Meal times are arguably the most stressful aspect of a flight with a toddler, especially because of the space confinements. Donâ€™t worry, the airlines know this too â€“ they will bring food for a little person before the meal service for everybody else begins, and they will usually have lots of options, including bottled baby food or a childâ€™s meal, which is designed to be fun (we got smiley-face potato croquettes at one meal, and fruit jelly in a squeezy tube at another) and reasonably healthy. If your child is sleeping when the meal comes, theyâ€™ll hold the meal for you until youâ€™re ready. And never fear, thereâ€™ll be unlimited supplies of wet wipes and napkins and whatever else you need to clean up afterwards. The amount of rubbish I see generated on the average long-haul flight always boggles my mind. Until I became a parent I always used to feel a pang for Mother Earth as I witnessed the rubbish bags filling up. Now Iâ€™m too busy screaming â€˜Paper towels and wet wipes, stat!â€™
Nappy changes can also be stressful: youâ€™ll be in that tiny little toilet space under fluorescent lights, praying for a minute and a half free from turbulence. Again, be reassured that clean-up materials are abundant, and if worst comes to muckiest the cabin crew are there to help. Pack a lot more nappies than youâ€™re likely to need, just in case. If you usually use cloth nappies: this is not the time.
Cabin crew are also very willing to help with the baby when you need to go to the bathroom. Most times, I found it easier to take Maja in with me (as I often do at home), but there were a couple of times when she was sleeping on me and I needed to go: I enlisted the help of the nearest attendant to hold her so I could do so.
Additionally, crew are trained to be there in an instant if a baby is crying, no doubt for the sake of all the other passengers on the flight. If you need help at that point, rest assured someone will be there, asking you whatâ€™s wrong and how they can help.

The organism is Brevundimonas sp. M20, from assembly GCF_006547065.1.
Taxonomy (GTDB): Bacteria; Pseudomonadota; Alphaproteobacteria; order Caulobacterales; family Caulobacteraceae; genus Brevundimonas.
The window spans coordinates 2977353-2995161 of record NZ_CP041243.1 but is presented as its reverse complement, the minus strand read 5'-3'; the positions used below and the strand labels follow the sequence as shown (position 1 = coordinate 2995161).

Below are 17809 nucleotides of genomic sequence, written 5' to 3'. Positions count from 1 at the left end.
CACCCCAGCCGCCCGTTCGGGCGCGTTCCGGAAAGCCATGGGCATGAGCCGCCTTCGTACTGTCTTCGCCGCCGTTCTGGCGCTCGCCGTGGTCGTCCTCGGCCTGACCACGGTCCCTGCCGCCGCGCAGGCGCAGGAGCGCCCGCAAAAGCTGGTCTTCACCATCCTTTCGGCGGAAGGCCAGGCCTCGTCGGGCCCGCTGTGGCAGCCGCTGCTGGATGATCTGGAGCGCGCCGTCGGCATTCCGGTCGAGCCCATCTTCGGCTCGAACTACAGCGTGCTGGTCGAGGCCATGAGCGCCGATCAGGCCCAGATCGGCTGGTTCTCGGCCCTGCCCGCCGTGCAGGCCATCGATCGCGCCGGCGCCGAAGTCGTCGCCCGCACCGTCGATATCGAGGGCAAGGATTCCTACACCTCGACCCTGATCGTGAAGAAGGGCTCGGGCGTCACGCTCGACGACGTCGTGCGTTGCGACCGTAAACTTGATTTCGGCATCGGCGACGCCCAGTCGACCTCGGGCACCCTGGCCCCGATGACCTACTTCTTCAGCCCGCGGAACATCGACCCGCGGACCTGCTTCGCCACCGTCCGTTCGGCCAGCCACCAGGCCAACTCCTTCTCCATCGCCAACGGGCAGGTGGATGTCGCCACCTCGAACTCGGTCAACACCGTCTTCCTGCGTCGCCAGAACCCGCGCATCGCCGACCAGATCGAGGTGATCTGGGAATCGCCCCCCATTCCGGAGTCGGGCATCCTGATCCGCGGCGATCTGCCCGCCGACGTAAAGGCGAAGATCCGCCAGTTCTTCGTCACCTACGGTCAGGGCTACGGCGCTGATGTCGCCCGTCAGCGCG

The process of transferring from one plane to the next can be fraught with logistical difficulties, especially if youâ€™re by yourself. Your fundamental problem will be the sheer physical challenge of hauling the child, your luggage and the childâ€™s luggage, filled with all that vital and inexplicably heavy paraphernalia. The best solution for me has been the kid in a front pack and two shoulder bags (one for me; one for her) criss-crossed across my body, but Iâ€™ve witnessed many parents take the stroller route. This will give you the advantage of a lesser burden on your shoulders, but the disadvantages of being obliged to lug the stroller on and off every plane and the fact that your baby might be like mine: inclined to be calmer snuggled up next to you in a carrier.
It has been my universal experience that airport security are lenient about liquids and gels going through the security gates if theyâ€™re baby-related, but Iâ€™ve also heard horror stories about mothers having to throw away bottles of prepared formula and the like, so prepare yourself for the worst and make it easy for yourself.
Ultimately, you might find that your toddler enjoys the trip a lot more than you do. That has definitely been my experience. Maja has never been a good sleeper, but white noise and a sensation of constant movement have always helped, and aeroplanes provide those things in abundance, so sheâ€™s always slept beautifully on the plane. Waking, there was enough novelty to ensure that she was never bored and, unlike for her mother, fear of flying was not an issue at all. (Whenever we are waiting in an airport lounge, we spend a lot of time looking out the window at all the planes, but I think I have yet to convince her that weâ€™ve actually been on one ourselves: Iâ€™m sure she doesnâ€™t make the connection as we are walking down that covered tunnel to board one.)
Remember, too, that people are going to help you all along the way. Staff are paid to do so, and youâ€™ll find that random strangers will do it out of the kindness of their hearts (or perhaps because they are watching you cry or listening to you swear, in the sheer frustration of trying to wrangle it alone).
The whole experience will not be the nightmare youâ€™re expecting. Who knows? It might be the best trip youâ€™ve ever had! One can always hope.